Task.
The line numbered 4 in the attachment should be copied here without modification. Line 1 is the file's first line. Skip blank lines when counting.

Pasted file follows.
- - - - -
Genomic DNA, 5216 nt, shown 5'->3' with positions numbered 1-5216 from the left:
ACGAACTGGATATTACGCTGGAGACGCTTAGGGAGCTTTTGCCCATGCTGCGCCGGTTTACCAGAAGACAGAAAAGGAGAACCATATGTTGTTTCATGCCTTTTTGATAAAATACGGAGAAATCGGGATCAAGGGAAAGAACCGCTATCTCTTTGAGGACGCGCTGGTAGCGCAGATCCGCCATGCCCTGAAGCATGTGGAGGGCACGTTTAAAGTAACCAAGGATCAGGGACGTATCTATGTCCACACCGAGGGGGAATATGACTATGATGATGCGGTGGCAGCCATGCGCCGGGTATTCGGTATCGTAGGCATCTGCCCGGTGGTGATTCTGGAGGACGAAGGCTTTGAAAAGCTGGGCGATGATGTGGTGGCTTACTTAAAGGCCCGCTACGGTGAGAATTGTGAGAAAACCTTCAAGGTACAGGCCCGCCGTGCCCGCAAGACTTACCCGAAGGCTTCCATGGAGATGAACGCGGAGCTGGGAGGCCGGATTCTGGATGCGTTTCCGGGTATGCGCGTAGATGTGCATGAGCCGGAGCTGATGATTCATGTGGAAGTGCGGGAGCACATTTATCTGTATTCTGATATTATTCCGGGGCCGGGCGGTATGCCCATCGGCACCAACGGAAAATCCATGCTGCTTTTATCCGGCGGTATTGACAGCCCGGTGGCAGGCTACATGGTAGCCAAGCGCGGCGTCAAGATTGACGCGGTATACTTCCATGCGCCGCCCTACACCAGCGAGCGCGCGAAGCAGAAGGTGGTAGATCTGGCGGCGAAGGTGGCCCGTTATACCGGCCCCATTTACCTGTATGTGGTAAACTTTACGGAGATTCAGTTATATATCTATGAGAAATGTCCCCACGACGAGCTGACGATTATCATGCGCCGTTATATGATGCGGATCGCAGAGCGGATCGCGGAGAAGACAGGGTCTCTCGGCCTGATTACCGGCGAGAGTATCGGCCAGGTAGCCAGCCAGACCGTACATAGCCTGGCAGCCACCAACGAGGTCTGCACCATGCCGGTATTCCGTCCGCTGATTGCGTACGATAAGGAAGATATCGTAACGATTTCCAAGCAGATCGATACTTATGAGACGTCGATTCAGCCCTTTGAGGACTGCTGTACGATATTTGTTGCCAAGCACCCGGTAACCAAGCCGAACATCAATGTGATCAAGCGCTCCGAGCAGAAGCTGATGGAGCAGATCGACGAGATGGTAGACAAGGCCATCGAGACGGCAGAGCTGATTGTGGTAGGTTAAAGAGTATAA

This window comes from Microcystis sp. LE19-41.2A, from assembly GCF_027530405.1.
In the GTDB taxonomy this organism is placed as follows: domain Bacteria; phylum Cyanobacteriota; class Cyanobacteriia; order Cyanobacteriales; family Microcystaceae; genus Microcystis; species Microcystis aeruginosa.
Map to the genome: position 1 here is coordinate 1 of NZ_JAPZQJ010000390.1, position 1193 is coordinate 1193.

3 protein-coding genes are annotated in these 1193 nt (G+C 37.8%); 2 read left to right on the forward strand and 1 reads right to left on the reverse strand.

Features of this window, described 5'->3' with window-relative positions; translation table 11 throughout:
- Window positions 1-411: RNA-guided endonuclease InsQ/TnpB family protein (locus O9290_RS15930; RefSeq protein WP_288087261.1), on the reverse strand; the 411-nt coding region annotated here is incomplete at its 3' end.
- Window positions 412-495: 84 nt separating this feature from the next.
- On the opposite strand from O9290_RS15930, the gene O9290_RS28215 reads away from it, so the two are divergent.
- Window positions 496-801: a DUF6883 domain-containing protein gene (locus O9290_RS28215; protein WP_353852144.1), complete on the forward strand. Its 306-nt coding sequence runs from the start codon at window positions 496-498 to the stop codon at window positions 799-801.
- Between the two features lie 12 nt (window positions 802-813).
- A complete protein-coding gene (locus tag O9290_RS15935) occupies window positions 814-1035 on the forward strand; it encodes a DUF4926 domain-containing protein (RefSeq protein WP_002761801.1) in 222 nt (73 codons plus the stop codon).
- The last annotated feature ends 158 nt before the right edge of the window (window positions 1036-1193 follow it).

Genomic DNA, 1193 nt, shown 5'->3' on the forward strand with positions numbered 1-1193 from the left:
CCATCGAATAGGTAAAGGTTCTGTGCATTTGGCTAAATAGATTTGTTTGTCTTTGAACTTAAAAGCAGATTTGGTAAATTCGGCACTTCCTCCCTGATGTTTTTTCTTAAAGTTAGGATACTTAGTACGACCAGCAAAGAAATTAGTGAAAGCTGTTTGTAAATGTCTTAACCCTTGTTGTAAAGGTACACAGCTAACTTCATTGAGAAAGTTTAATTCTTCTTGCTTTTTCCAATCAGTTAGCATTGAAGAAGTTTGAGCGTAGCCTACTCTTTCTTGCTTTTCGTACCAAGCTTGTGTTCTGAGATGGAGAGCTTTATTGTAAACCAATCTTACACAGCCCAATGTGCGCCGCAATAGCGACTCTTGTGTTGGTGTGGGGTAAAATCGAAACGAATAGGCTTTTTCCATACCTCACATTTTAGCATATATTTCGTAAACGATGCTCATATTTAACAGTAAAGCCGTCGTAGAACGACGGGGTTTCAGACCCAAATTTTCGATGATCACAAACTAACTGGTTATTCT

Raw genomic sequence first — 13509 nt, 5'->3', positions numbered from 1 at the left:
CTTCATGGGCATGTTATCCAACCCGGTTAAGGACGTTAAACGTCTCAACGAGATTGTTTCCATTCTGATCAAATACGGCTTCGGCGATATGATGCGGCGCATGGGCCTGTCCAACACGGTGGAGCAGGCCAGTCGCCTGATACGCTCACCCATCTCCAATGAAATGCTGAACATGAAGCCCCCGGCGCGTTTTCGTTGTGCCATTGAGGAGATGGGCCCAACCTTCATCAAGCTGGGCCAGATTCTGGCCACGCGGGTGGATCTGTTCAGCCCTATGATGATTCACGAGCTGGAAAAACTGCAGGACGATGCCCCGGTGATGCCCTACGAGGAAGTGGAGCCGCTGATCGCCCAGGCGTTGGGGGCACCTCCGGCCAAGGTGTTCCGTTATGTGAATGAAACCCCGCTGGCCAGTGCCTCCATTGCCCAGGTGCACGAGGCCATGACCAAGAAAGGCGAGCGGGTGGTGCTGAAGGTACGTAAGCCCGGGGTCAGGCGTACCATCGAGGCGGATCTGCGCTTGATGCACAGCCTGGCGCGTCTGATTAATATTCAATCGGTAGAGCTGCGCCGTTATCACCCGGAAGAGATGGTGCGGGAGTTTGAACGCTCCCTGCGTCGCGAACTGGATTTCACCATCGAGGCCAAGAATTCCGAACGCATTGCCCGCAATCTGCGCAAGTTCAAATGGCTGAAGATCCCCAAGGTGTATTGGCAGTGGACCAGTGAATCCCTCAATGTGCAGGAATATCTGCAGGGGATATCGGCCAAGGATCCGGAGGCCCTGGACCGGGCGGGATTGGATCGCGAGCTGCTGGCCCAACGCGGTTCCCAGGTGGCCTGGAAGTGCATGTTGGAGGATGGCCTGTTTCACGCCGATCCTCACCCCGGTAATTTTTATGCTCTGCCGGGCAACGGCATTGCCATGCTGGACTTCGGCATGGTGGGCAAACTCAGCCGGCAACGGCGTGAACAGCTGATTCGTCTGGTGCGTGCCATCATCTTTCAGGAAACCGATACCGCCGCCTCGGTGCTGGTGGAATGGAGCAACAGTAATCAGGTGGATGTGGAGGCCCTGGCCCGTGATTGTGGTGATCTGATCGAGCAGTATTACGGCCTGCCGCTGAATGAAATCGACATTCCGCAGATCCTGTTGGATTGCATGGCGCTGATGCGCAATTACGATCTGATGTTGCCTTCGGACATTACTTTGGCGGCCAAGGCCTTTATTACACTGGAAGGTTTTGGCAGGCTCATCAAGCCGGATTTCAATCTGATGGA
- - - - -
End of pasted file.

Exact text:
In the GTDB taxonomy this organism is placed as follows: domain Bacteria; phylum Cyanobacteriota; class Cyanobacteriia; order Cyanobacteriales; family Microcystaceae; genus Microcystis; species Microcystis aeruginosa.